The Failure of Democratic System

Colin Seymour-Ure  Television has become an
‘integral part of the environment within which
political life takes place’ (1989: 308)



As a really powerful actor, can media do their role in
a balance to the rights allocated to them in a
democratic society?  The need to observe both
‘the democracy” and “the media”

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Media and the Manufacture of consent

  • 1.
  • 2. Democracy and Media What is Democracy? ............................... Is media crucial in a democratic society? Why? ................................ It is because democracy presumes ‘an open state in which people are allowed to participate in decision-making, and are given access to the media, and other information networks through which advocacy occurs’ (Hauser cited in Cooper 1991: 42).
  • 3. The questions are: 1. Do we really participate
  • 4. The Failure of Democratic System Why those incidents happen?
  • 5. The Failure of Democratic System 1. The failure of democratic system 2. The absent of choices 3. Manufacture of consent 4. Pseudo events 5. The limitation of objectivity
  • 6. The Failure of Democratic System Democracy  people decide Who are ‘the people’  the majority as reflected through the result of General Elections How if the majority of eligible voters do not use their right to vote? Are the ones chosen in General Election reflected the choice of majority of the people?
  • 7. The Failure of Democratic System Elections Turnout Trend Niemi and Weisberg 2001: 31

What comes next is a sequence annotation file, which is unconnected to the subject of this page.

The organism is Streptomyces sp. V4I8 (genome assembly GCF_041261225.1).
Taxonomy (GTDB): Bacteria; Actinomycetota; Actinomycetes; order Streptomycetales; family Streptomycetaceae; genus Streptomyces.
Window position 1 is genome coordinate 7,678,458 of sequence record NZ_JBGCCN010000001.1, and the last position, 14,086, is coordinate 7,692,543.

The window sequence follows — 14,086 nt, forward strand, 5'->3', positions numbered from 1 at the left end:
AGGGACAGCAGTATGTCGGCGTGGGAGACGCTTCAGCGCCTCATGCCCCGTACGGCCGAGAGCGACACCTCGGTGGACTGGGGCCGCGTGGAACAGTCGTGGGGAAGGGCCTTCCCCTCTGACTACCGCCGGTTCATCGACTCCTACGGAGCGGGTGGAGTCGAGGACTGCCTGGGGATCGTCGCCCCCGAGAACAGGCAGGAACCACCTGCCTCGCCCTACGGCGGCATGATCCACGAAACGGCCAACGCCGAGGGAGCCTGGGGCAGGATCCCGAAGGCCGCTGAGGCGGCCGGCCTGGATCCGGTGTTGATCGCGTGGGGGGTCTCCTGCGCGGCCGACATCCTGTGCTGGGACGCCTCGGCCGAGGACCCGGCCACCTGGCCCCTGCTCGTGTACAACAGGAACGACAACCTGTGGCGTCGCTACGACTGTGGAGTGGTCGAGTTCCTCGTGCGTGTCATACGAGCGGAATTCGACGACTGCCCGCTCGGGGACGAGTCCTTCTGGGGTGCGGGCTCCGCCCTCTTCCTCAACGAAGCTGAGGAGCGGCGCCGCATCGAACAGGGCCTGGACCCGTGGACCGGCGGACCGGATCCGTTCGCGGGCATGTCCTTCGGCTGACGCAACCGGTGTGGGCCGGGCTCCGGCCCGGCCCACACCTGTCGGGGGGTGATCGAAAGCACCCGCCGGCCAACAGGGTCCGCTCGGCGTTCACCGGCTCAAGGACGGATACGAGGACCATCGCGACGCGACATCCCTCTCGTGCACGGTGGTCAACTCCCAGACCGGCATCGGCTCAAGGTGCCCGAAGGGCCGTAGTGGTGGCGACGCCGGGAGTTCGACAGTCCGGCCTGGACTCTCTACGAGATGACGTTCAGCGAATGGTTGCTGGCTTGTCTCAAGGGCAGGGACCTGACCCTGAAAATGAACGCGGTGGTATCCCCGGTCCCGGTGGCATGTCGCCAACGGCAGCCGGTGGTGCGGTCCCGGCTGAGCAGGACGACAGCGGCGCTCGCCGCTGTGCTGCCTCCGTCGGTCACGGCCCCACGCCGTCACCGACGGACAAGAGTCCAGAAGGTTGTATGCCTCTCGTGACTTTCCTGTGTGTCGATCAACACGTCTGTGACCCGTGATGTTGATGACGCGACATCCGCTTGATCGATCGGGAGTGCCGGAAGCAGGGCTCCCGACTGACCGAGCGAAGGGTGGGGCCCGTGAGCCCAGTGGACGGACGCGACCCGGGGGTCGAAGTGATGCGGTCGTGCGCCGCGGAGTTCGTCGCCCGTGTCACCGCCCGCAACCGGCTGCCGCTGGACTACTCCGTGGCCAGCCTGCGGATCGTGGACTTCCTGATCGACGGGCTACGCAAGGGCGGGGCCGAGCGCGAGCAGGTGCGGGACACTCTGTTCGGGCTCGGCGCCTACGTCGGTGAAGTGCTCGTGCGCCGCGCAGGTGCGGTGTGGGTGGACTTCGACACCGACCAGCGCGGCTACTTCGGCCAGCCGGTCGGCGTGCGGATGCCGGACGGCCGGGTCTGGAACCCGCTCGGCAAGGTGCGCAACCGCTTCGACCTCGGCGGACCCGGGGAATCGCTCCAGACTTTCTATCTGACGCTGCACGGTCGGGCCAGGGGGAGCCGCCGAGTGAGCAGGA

• 8. Do they really different?
  • 9. The Absent of Choices JK Nilai Rakyat sudah mahmud syaltout Semua Parpol tidak tahan lagi @syaltout 17 Jun Sama, Tak dengan bau Klo lihat TV, tampaknya Masalah busuk partai semua parpol busuk, kelibet politik kasus korupsi... Dari Neneng Pindah Partai (http://antipartaidemokr sampai Nunun... Masihkah Tegar Arief Fadly at.blogspot.com/2012/09 calon dari Parpol dpt /rakyat-sudah-tidak- dipercaya? Okezone tahan-lagi-dengan.html) Senin, 30 Juli 2012 Wednesday, 11 July 2012 JAKARTA, (TubasMedia.Com) – Indonesian Saling bongkar Corruption Watch (ICW) menilai sembilan partai politik (parpol) pemenang Pemilu 2009 kasus, citra parpol cenderung berperilaku koruptif. Indikasi itu tercermin dari buruknya pelaporan penggunaan "busuk“ dana subsidi APBN 2010 yang diterima parpol. WASPADA ONLINE
  • 10. The Absent of Choices A further limitation on democracy is the absence of genuine choice or pluralism.  Many parties, however they are hardly different “ Even in Britain, where the Labour and Conservative parties have traditionally been distinct ideologically, the 1990s saw a coming together of agendas and q policies on many social, economic and foreign policy matters. In the 1997 general election, ‘New Labour’ unashamedly adopted many of what had previously been viewed (including by most members of the Labour Party itself) as right-wing Conservative policies, such as privatisation of the air traffic control system. In doing so, New Labour proclaimed itself at the ‘radical centre’ of British politics, emulating the Clinton administration’s 1996 re-election strategy of ideological ‘triangulation’ (Morris,1997 cited in McNair 2003: 24). Triangulation in the US, like Labour’s radical centrism, meant taking what was popular and common-sensical from the freemarket right (such as the reduction of ‘big government’), while adhering to the core social democratic values of social justice and equality of opportunity.
  • 11. Manufacture of Consent Despite the failure of democratic system and the absent of choices, there are also media-related downfall, namely the manufacture of consent (Walter Lippmann1954: 245). Remember: The legitimacy of liberal democratic government is founded on the consent of the governed (the people). The problem is that the consent of the governed is not the original consent of the people, but the manufactured one. Who manufacture people’s consent?  Mostly Media